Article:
Nutrition and Hydration for Marathon training

Something I am focusing on the past few weeks is nutrition and hydration for training.

I have learned the hard way how important nutrition and hydration are for long runs. I did the Sea Legs Shuffle 10 mile race this past weekend and suffered an injury. I have a pulled hamstring/piriformis muscle. Everything tightened up on me in that extreme heat and humidity and I didn’t stretch enough after the race. Even though I drank water at every stop during the race, I should have also been taking in some Gatorade. I had one Gu pack around mile 5 and I think I could have benefitted with some more nutrition during the race. I did drink my recovery drink right after the race and had Gatorade once I got home, but I should have stretched a little more before I sat in my car.

I recently read on the site that you need to drink 4 ounces of fluid per mile and it is recommended to switch between Gatorade and water. When not running, it is best to drink 60 ounces of water per day to stay properly hydrated. And for each cup of coffee you need to replace that with a cup of water.

I learned that a major reason why people hit the wall and bonk is because they didn’t continue to hydrate and fuel their body continuously through the 26.2 miles. So I am going to have to work on eating and drinking during my long runs to see what my body is comfortable with digesting.

I wore my camelback while running today to consider that for an alternative water source for the very long distances. At first I didn’t like the way it felt rubbing against the back of my neck while running and jumping around on my back a little bit. I have to see if I can look past that and continue to wear it. I am also going to look into a smaller pack. I used that camelback when I rode my mountain bike so I have to see if there are some made specifically for runners.

Nutrition is still something that I am lacking information on and I am going to try Chomps and Clif bars and see what will work for me to physically eat while running to provide my body the fuel it needs so I won’t cramp up or hit the wall.

Does anyone have recommendations on nutrition tips?


Sea Legs Shuffle… more like shuffle the legs

What a race! The Sea Legs Shuffle was similar to the Hamden Hills Half Marathon. That was a tough race for me. It is a 10 mile race but there was a surprise to it. There are lots of hills. I was expecting the shoreline town of Guilford to be flat near the beach. Not true. It had lots of hills. And the weather was hot and very humid and the sun was out. At least with the Hamden Hills half, the sun was still behind the clouds. The thing that saved me in this race was that people watching us run by their homes were spraying us with their hoses. I think I ran by close to 10 people with hoses. The last 3 miles of the race were the LONGEST! And the last mile was never ending.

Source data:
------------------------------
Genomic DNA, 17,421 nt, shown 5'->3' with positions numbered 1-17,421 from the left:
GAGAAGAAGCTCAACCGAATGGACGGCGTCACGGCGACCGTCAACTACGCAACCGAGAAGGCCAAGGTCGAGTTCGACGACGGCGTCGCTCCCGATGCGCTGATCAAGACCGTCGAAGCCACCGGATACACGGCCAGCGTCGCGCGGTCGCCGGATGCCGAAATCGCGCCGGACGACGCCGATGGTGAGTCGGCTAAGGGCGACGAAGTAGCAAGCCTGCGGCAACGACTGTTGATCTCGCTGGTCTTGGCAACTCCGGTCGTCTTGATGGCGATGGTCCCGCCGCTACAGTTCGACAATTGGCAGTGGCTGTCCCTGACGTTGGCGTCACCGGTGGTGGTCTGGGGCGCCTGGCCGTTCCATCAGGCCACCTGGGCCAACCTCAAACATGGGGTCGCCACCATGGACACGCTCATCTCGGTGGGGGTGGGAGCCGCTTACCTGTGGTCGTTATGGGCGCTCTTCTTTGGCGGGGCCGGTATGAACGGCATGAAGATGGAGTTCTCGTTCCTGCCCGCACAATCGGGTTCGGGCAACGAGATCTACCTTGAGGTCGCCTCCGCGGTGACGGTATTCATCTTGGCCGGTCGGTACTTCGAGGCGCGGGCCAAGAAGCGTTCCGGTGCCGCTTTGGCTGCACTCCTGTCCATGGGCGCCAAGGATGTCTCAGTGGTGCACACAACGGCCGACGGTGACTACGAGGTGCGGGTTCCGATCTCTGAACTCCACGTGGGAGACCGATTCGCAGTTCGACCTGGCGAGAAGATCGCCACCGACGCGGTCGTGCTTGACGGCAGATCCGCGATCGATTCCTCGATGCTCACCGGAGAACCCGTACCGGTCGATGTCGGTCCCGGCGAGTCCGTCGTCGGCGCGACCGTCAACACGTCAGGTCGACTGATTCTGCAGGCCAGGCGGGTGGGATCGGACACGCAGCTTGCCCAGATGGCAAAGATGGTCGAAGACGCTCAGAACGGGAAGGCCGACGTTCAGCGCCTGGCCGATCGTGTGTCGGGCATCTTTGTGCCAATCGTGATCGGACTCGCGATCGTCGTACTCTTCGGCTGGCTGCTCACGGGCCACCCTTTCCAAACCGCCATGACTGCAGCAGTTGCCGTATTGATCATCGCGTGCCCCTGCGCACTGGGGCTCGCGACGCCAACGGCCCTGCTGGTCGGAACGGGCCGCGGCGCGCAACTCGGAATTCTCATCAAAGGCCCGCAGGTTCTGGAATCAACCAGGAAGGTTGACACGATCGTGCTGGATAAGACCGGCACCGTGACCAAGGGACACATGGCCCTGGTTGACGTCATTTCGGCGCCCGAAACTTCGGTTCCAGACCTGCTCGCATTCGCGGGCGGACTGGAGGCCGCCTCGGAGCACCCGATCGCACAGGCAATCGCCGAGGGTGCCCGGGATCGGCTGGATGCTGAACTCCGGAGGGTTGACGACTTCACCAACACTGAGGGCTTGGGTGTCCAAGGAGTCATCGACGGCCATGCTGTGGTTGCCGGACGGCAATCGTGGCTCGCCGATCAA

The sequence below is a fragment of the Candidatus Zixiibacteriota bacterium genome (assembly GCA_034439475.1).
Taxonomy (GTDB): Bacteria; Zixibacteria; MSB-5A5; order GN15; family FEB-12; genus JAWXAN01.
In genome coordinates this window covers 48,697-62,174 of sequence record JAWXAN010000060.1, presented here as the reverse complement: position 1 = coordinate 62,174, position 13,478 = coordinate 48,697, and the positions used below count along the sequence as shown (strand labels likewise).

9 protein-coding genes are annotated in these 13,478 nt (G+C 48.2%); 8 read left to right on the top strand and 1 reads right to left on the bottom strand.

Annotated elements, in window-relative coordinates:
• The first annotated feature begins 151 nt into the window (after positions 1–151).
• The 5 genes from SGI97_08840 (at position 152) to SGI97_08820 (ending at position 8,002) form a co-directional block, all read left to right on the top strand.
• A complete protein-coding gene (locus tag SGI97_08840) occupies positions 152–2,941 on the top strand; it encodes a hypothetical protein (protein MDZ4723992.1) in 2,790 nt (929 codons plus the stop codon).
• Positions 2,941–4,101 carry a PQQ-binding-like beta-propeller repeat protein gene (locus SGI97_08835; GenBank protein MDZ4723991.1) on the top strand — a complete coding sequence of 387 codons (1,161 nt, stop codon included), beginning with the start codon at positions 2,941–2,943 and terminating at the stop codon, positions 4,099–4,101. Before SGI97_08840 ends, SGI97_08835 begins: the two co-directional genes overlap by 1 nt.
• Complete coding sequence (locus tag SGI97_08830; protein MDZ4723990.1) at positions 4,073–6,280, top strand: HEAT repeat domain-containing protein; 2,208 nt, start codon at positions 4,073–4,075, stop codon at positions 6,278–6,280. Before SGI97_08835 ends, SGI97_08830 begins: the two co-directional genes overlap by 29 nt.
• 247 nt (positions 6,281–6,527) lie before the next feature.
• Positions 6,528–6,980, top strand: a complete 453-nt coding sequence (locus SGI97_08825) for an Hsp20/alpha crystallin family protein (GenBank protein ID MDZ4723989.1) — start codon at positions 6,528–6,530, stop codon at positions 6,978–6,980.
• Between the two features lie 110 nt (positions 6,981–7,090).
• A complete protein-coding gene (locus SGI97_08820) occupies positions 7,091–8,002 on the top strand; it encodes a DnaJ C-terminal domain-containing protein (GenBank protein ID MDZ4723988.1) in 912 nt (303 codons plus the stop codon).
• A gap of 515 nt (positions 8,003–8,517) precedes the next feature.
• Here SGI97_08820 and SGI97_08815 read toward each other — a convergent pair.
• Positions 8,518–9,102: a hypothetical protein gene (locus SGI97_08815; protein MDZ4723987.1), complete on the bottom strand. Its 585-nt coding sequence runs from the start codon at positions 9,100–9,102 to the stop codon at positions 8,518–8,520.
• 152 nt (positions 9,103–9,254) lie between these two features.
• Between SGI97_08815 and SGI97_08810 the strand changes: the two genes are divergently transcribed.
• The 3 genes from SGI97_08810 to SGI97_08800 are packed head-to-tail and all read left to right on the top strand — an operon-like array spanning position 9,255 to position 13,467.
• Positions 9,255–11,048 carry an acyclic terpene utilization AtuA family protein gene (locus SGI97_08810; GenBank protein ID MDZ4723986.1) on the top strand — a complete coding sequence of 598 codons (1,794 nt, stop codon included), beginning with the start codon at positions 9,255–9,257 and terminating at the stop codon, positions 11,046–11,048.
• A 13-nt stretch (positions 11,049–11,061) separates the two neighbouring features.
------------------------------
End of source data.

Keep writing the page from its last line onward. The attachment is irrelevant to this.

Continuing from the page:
After the race when I went to my car I was talking to the girls who parked next to me and they said that Branford had to bring in ambulances because Guilford didn’t have enough and people were dropping. I saw a guy being rolled out on a stretcher when I finished and he looked like a lean experienced runner. So I guess I am pretty darn proud I made to the finish standing up.

I had a pretty strong start to the race, but then after mile 3 I had to start taking more walk breaks during those hills. I feel like for most of this race I walked. I really had to. It was so unbelievably hot and my legs were wasted.

My finish time was 2:02:57. After the race there wasn’t much food left so I was a little disappointed that I couldn’t get my chiobani loaf of bread. I didn’t want the pasta or a hot dog so I grabbed a hummus and pretzels, a few cups of water and went to my car and had my chocolate milk that I packed. I put some ice on my neck and took 2 tylenol. I was feeling a headache coming on from the dehydration. I stayed ahead of it by drinking a gatorade while I took my ice bath at home.

All in all, considering the heat, I felt pretty good post race. I did have pain in my hip but kept moving all day and it was a little better today. I took a walk this morning to stay loose. Looking ahead I am intimidated about the upcoming miles and races I have coming up because I struggled so bad yesterday. I reached out to my fellow runDisney facebook friends and got good feedback and support from them. I will plan to sign up for the Labor Day New Haven 20K and I am registered for the Gulf Beach Half Marathon on Sept 15. So I’ll keep pushing forward like I always do. Perhaps once the weather breaks I will be that much further ahead.

I heard something in my Two Gomers podcast today that is helping me with my long training runs ahead. Most likely I am going to bonk. I may not know when it is giong to happen during the long run, but it will happen and you just have to be prepared to deal with it. To do so, you have to keep putting one foot in front of the other and tell yourself that you can do this. It is TRULY mind over matter. You have to clear your brain of the doubts because the brain is lacking sugar. You can help prepare for this with Bonk training.

Bonk training suggests the following strategy: on an empty stomach the first thing in the morning, when glycogen store levels are low, consume coffee or caffeine equivalent to 2 or 3 cups of coffee, run or cycle at a casual pace (60% of max heart rate) for 20–90 minutes, and have a normal breakfast right after exercising. This will force the body to “bonk” shortly into the exercise, and subsequently burn more fat to generate the energy. .

Weekly summary:
Monday – run 3.4 miles
Tuesday – walk 3.1 miles
Wednesday – walk 2 miles (weights training also)
Thursday – run 5.3 miles
Friday – walk 2.6 miles
Saturday – rest
Sunday – 10 mile Sea Legs Shuffle Race